Oddly, the Meeting Room model in the UK has much better configuration than the US version. It costs more at £1,014, but comes with 8GB of memory and a 256GB SSD. The base Slice has the same specs for £992, and there’s a better Slice option with a Core i7-6700T for £1,133. However, since you can’t custom configure the systems, if you want the Collaboration Cover you have to buy the meeting-room model.

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The Meeting Room model isn’t available yet in Australia, though it looks like it will be, and though you can’t custom configure, there are a lot more granular options in Australia than in the UK. They don’t differ much, ranging in price from AU$990 for the same base Slice configuration as our test system, to AU$1,290 for a Core i7-6700T with 8GB memory and a 240GB SSD.

So pretty… on paper

One of problems manufacturers face when designing systems to look pretty is, well, reality. Take my Mac Pro, for example. It’s intended to look sleek and relatively invisible, but that’s only true if you don’t need to get to the connectors on a regular basis and can place it with its back to the wall. But I do need to get to the connectors almost daily, so mine has a rat’s nest of cables pooled on my desk in front of it with a hub hanging off because it doesn’t have sufficient USB ports, either.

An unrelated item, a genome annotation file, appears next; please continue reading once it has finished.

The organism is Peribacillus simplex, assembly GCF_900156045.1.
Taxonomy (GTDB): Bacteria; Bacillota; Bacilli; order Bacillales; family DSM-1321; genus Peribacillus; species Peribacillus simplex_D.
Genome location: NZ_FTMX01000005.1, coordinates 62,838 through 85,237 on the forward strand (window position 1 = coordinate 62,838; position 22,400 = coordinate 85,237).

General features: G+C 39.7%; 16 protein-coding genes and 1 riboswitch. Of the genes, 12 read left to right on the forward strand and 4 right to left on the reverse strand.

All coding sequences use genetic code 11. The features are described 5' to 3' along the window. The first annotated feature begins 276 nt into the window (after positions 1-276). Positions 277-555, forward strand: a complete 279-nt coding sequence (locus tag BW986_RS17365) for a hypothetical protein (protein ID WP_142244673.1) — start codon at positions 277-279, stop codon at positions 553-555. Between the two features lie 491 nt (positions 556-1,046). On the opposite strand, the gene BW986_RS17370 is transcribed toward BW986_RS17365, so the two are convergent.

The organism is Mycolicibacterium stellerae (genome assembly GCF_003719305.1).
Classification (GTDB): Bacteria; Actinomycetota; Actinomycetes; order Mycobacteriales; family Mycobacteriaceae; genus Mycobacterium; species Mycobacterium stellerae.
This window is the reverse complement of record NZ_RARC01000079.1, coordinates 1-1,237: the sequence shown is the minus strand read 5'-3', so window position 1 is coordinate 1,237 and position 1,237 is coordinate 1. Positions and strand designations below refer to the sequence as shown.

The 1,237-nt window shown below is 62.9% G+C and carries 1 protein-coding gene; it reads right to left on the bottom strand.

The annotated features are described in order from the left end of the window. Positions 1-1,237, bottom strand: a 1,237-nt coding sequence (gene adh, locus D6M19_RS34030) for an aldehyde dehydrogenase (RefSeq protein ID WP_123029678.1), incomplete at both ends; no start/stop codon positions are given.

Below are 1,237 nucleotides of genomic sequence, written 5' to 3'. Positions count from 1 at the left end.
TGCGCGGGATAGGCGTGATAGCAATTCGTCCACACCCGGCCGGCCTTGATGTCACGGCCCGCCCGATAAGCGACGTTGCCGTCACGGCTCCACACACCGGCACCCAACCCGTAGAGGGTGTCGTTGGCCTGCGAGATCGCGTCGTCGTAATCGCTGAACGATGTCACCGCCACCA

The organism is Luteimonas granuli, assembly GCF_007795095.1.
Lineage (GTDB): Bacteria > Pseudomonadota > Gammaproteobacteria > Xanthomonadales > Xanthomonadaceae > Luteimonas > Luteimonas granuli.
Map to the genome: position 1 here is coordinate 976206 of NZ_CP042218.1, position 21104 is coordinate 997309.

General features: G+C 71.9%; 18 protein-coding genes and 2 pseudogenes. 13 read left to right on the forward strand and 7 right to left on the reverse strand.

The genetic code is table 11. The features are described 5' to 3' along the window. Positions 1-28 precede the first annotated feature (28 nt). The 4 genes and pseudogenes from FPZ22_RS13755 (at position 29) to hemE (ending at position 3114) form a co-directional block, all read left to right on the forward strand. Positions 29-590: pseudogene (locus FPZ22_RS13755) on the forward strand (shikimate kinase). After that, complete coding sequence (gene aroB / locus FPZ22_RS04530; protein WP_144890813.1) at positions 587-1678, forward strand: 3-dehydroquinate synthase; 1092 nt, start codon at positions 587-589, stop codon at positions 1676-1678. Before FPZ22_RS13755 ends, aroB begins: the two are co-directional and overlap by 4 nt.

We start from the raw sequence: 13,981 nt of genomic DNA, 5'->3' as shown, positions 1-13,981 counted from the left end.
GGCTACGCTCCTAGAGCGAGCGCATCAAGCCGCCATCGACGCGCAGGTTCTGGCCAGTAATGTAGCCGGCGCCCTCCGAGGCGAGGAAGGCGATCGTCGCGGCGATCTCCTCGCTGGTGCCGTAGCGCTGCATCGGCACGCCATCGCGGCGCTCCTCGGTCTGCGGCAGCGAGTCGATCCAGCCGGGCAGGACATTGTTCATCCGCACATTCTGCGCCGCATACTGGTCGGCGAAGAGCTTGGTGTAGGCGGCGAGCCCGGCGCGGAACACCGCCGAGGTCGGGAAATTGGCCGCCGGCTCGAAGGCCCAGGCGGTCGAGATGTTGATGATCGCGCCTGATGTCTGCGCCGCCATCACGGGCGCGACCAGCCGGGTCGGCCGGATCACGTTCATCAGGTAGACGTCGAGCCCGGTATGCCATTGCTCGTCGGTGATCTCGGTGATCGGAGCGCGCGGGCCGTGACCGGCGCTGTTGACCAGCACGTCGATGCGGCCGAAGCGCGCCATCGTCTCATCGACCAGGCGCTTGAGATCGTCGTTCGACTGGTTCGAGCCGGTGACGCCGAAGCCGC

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The Slice isn’t quite as bad, but sadly doesn’t look nearly as nice in the real world as HP’s marketing photos would have you believe. It’s got a power button, charger connection, Ethernet jack, USB-C and two USB-A connectors, DisplayPort and HDMI for connecting to a display, and Kensington lock slots on each module. On the side is a headphone jack and Thunderbolt-compatible USB-C connector.

First, none of HP’s photos show it with the power cord hanging out the back; they show it elegantly perched, isolated on a desktop, somehow operating without a power source. Using a compatible monitor — that is, one with a USB-C/Thunderbolt port that outputs sufficient juice (and HP just happens to have one!) — you can power the desktop and a single module via the display, which would look a lot more innocuous.